Election Comment: Terry Murden
How thrift became a dirty word in the battle against austerity
As I write, the journalist Hugo Rifkind is presenting a programme on BBC Radio Four about austerity. It has become the buzzword of the General Election campaign. Yet, as he says, the third most election related search query on Google is: what is austerity?
While the politicians bombard us with their ‘anti-austerity’ rhetoric, research from Lancaster University reveals a huge gulf between the language of politicians and those of the voting public. Words like ‘fiscal’ barely trouble the lips of voters. ‘Fiscal Autonomy’ might just as well be the name of an Irish jockey.
These are popular phrases in the political lexicon, but as one academic behind the research says, people don’t use the word austerity, or don’t understand it. And if they do, they have different interpretations of it. While it may conjure up images of post-war rationing before the world found technicolor, its meaning to economists and politicians is that of a policy aimed at cutting spending to tackle the budget deficit.
Ironically, there was a sense of nobility attached to the term when it was coined after the financial crash by those who were imposing it. They were appealing to British values of thrift and duty in response to the recklessness that had brought the economy to its knees. It would restore the equilibrium between consumption and income.
As the austerity measures have eaten into our standards of living and expectation the term has evolved into a dirty word, redefined as a policy that punishes the poor and is an assault on common decency.
So politicians of all shades, including the Greens, UKIP and the SNP, have seized on ‘austerity’ as a key campaign issue. Nicola Sturgeon declared that bringing an end to austerity “will be our number one priority”.
In the process, a term used to define a period of thrifty economics in order to balance the books has been turned into a modern social evil that must be eradicated.
This redefining of the policy is largely the making of its originators. The ‘anti-austerity’ believers are justified in their criticism of a government which has failed to spread the load. The Tories came to power claiming ‘we’re all in this together’, but there is ample evidence that the weaker members of society have shouldered the burden of the austerity cuts.
So, a rainbow coalition of ‘anti-austerity’ campaigners has emerged in this new fight for justice. Unfortunately for them, their policy commitments are starting to fall apart.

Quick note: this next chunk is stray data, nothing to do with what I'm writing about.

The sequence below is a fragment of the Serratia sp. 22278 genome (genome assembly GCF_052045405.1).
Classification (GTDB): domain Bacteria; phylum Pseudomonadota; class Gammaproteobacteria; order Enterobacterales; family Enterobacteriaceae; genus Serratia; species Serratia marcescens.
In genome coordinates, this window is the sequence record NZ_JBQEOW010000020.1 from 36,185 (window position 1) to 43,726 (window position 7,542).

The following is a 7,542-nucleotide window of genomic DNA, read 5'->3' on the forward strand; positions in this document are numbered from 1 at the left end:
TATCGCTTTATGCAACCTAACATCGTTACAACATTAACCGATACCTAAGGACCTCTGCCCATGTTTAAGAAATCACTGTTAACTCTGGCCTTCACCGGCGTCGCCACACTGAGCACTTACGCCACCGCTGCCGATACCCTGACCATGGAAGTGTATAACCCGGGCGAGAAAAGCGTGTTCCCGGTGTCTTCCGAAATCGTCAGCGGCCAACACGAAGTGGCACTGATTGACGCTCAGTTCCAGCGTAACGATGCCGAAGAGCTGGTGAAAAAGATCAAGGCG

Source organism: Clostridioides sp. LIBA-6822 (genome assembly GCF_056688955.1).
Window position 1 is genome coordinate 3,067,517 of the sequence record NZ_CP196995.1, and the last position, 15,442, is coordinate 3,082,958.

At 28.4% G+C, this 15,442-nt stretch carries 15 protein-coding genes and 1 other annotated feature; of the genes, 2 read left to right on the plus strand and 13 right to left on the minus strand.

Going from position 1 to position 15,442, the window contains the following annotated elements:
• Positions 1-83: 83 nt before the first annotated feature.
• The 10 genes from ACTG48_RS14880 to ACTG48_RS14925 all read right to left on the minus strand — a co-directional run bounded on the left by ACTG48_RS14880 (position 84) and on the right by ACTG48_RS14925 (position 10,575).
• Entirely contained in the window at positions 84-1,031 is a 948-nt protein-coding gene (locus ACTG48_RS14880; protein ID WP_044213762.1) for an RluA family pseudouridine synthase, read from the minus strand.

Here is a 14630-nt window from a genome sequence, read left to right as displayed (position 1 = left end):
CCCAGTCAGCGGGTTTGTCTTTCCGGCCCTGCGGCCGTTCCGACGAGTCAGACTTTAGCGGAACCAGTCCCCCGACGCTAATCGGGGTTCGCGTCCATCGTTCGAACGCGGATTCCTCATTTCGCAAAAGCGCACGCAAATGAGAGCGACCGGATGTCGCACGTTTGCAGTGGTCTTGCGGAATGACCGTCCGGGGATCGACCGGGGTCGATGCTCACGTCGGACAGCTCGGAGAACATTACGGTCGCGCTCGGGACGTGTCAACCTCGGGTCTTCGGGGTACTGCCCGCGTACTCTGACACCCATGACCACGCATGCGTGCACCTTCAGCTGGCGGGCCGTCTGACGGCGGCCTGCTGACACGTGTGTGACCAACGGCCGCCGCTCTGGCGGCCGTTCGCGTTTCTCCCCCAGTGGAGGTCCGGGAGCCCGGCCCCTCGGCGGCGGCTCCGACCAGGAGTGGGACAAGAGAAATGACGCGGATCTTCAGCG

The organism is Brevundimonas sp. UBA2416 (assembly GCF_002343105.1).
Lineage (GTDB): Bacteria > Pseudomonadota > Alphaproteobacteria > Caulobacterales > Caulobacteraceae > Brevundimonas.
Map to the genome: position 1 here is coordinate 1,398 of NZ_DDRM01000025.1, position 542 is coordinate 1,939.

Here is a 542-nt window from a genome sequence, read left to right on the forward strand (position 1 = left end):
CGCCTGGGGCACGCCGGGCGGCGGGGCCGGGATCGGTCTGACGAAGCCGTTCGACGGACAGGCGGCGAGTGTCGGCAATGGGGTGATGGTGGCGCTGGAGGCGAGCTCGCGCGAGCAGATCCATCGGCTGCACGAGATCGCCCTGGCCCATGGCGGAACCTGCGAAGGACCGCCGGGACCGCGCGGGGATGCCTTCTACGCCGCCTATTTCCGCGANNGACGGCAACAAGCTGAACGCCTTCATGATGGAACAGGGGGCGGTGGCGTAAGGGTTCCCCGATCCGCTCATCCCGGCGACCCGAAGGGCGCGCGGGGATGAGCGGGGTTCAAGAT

The most anti-austerity party of all – the SNP – has just been told by the Institute of Fiscal Studies that its policies would only slow down the pace of austerity and that, actually, it would mean austerity lasting longer. Mmmm… that surely isn’t what all those party acolytes chanting on the steps at the top of Buchanan Street in Glasgow yesterday had in mind. Dig deeper and the SNP’s record on austerity isn’t much to brag about.
Former Labour government minister Brian Wilson, writing in The Scotsman yesterday, stated that the SNP spends less on the NHS and education than Westminster, even though public spending per capita is higher in Scotland than in England – thanks largely to the Barnett Formula.
However, a note of caution. He fails to mention that a crude comparison of public spending takes no account of key differences. For instance, the water industry is in public hands in Scotland, while privately owned in England, and this will raise the average.
Even so, the poorer record on NHS and education spending does not give Nicola Sturgeon’s party the right to chastise its opponents. Of greater concern, particularly to the loyalists who refuse to hear any word of criticism of their Great Leader, is that it raises expectations quite falsely that the SNP can, or intends to, bring an end to austerity.
The party’s maths, as with oil revenues, is once again found wanting. According to the IFS there is a “considerable disconnect between this rhetoric and their stated plans for total spending”.
But none of this logic will matter. Ms Sturgeon was swept into the top office in Scotland by those still in denial about the referendum result. Far from accepting the verdict as the settled will, they see it as an injustice and an affront to the underlying mood of the nation.
Polls would suggest they may be right, and that if a referendum were held now the Yes campaign would win.
It is for this reason that the ‘anti-austerity’ policy has taken hold. While there is a palpable sense of indignation and anger over the impact of austerity, most visible in the proliferation of food banks, there is also a mismatch between those who aim to ‘end’ it and the real world of accounting and policy making.
No matter, it has become a slogan in the war against those who stand in the way of wider goals. And for many voters, that is a good enough reason to win their support.